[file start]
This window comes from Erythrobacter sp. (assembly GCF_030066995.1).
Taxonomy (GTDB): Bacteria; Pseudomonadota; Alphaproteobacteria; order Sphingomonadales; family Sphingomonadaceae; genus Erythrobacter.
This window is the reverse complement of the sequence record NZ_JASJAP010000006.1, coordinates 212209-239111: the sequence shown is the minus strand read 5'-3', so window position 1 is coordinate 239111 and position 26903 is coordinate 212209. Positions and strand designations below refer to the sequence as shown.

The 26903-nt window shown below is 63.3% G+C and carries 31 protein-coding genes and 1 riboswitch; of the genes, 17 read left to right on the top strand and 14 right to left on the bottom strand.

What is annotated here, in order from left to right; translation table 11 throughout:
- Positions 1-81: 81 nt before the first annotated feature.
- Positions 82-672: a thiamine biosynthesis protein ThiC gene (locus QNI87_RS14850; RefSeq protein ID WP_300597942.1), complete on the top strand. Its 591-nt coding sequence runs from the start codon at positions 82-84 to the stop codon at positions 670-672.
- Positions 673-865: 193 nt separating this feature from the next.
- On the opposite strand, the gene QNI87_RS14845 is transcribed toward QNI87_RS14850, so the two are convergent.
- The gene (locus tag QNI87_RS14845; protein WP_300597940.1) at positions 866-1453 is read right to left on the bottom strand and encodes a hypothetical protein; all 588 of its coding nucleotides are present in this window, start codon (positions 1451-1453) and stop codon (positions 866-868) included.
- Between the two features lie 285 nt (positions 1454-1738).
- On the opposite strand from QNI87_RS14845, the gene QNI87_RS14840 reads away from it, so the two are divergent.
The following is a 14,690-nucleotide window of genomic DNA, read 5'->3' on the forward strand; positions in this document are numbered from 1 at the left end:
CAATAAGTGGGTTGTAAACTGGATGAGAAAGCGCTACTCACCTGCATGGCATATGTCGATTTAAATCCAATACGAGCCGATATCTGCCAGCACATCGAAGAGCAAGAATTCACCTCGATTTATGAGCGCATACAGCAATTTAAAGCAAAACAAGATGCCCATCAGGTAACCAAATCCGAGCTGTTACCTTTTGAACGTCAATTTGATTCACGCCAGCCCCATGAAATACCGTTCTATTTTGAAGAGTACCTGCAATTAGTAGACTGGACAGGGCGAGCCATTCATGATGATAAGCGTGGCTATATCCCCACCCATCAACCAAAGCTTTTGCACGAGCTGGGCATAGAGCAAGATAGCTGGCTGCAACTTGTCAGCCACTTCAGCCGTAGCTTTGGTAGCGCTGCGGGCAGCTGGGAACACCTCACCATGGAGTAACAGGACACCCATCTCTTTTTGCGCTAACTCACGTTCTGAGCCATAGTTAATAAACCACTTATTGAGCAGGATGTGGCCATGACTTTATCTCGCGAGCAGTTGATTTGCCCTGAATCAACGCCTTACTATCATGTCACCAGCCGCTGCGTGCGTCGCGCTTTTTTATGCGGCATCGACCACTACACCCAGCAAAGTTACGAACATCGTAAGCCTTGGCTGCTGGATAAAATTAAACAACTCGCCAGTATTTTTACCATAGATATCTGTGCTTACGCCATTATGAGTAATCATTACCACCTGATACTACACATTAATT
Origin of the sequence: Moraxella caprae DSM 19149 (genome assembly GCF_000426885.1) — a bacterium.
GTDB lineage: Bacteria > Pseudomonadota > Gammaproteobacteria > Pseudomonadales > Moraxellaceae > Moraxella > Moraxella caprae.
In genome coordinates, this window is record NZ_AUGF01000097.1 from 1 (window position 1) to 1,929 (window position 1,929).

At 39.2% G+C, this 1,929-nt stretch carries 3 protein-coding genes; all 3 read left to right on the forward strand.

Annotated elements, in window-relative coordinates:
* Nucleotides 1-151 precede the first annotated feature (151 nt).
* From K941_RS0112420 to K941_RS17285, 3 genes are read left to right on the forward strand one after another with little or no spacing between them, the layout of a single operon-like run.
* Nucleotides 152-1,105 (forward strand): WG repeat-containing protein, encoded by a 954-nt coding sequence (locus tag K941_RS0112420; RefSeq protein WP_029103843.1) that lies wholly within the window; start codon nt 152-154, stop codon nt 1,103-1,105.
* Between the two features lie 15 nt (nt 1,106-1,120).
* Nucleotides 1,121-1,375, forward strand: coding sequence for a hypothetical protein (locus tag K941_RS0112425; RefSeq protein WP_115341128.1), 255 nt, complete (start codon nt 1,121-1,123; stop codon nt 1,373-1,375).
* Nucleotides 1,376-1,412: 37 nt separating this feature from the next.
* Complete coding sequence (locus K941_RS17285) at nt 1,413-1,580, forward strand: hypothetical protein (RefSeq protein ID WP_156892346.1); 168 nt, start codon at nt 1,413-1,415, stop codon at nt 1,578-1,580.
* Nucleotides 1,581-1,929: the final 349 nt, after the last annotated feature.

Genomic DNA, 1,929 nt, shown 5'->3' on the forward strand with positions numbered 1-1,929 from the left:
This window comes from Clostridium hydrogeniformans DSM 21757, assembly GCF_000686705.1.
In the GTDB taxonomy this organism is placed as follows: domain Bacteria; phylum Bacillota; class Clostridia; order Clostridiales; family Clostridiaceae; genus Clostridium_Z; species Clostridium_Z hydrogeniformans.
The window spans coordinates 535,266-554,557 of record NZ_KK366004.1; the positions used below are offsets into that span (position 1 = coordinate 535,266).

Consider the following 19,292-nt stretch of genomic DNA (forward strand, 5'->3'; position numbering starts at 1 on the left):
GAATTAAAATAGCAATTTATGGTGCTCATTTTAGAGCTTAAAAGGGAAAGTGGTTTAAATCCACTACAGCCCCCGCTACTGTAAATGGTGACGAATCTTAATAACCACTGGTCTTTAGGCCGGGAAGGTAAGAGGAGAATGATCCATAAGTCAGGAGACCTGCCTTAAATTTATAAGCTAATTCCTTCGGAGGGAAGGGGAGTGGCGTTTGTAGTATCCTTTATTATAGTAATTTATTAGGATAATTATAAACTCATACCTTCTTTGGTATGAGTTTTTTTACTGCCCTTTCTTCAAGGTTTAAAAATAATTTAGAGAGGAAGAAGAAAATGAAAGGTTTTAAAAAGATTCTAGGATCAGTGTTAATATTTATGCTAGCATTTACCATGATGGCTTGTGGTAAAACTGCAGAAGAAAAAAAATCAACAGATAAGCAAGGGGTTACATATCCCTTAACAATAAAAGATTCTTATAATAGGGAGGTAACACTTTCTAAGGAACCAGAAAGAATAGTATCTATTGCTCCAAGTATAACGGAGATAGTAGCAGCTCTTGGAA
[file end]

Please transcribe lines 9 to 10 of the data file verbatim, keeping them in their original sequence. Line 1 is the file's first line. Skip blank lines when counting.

- On the opposite strand, the gene QNI87_RS14845 is transcribed toward QNI87_RS14850, so the two are convergent.
- The gene (locus tag QNI87_RS14845; protein WP_300597940.1) at positions 866-1453 is read right to left on the bottom strand and encodes a hypothetical protein; all 588 of its coding nucleotides are present in this window, start codon (positions 1451-1453) and stop codon (positions 866-868) included.